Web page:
T-Force Night Hawk Legend RGB Review: Choosing A Motherboard For Your DDR4?

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Picking Up The Pieces

Our research into the performance problems of recent T-Force DDR4 on MSI motherboards led us nowhere, as neither MSI nor Team Group could figure out the problem. Team Group grew increasingly worried as our Nighthawk Legend RGB review sat in the publishing queue with a “Hold” tag, and we became even more restless after finding that builders within the enthusiast community hadn’t even noticed the problem. Team Group suggested we retest with an Asus board, but we couldn’t hang the problem on MSI alone: We had to find out if this was merely an MSI-only problem, or an Asus-only solution. And for that, we needed more boards.

Our first set of tests was to make sure the performance problem wasn’t specific to the Z370 Godlike Gaming, so we threw a few benchmarks at the MPG Z390 Gaming Pro Carbon and found no noticeable improvement. We then went step by step through every available memory setting to find any solution. With yet another day of testing down the tank, we reverted to the original board’s results so that we could tie the original benchmark results to today’s retest, where the Maximus XI Hero takes on the Z390 Designare and Z390 Taichi. That retest begins with an overclocking comparison.

The Z370 Godlike Gaming had a slight edge in memory overclocking and had operated for months without any performance problems, so you can see why it became our choice for memory testing before the arrival of Teamgroup’s recent kits. But can we hang Team Group’s performance problems on MSI?

More bandwidth is better. Less latency is better. Sandra shows the T-Force Night Hawk Legend RGB at or near the top of the performance scale on the Godlike Gaming as well as the Maximus Hero, but we remember that F1 2015 and 7-Zip were the weak spots.

Shocker: The Asus Maximus XI Hero extracts the best performance from Team Group’s T-Force Night Hawk Legend RGB. Double-shocker: Gigabyte’s modules also perform nearly 25% better in F1 2015 when installed on an Asus board than on a Gigabyte board. Ouch! And the most motherboard-agnostic kit came from Adata!

Since we’re using a fixed CPU clock, there’s not much to see in the control benchmarks. Moving on…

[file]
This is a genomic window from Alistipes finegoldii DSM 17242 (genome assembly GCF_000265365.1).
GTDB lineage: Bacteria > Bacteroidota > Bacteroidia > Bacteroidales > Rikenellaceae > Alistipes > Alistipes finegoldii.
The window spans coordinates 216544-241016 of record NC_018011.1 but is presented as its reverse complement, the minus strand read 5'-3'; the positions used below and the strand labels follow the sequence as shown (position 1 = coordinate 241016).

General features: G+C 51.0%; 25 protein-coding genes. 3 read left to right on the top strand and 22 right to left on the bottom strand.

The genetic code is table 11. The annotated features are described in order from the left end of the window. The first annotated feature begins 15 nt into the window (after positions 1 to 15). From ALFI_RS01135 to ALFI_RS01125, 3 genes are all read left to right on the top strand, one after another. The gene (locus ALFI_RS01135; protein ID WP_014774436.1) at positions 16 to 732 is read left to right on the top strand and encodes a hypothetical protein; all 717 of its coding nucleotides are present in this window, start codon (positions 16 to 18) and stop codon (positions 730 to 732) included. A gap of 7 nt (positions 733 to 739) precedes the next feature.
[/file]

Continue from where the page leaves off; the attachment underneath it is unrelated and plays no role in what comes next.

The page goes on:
Lower is better for a timed test where the Night Hawk Legend RGB performed well only when paired with an Asus motherboard. Now notice the Adata results again: MSI, Gigabyte, and ASRock all beat Asus there. If we worked for Asus, we’d start telling review sites to test with Team Group memory…

You’ll notice that the Adata kit takes second place despite being the most consistent across motherboard brands, but there’s a reason for this: Its DDR4-3200 data rate is chocked by 16-18-18 timings. Aorus DDR4-3200 has those same timings and, when paired to the Asus board, gets the same score. The G.Skill and Team Group kits have straight 14-14-14 timings, and at least the Asus board shows these like timings offering an identical performance advantage.

Where do we go from here?

Had we been using an Asus board from the outset, we might never have known about the performance problems T-Force Night Hawk Legend RGB (or even the previous XCalibur RGB) has with other brands of board. Those differences can be extreme in certain software suites, particularly F1 2015 (which is typically indicative of everything that uses the EGO engine). And it’s not like 7-Zip was easy on the T-Force kits, either.

It’s shocking to think that we may have issued either of the previous two Team Group kits an award, or even a four-to-five star rating, based solely on Asus-based benchmarks. Doing so would have left readers with ASRock, Gigabyte, and MSI with a false impression. But, given our research into T-Force users, they might not have noticed all that lost performance.

Thus, we turn to you: We can’t go on testing every memory kit on every brand of board, particularly when we’re hoping to continue including performance at a variety of data rates. Running a benchmark series that takes a month to conclude would be a disservice to both our leadership and our readers as the number of products reviewed would decrease drastically. Perhaps a combination of half as many settings with twice as many boards is required? We look forward to your thoughts, but until then, the T-Force Night Hawk Legend RGB gets a bump from the expected 2/5 stars to 3/5 stars, with an exclusivity warning in its verdict.

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Thomas Soderstrom
Thomas Soderstrom is a Senior Staff Editor at Tom's Hardware US. He tests and reviews cases, cooling, memory and motherboards.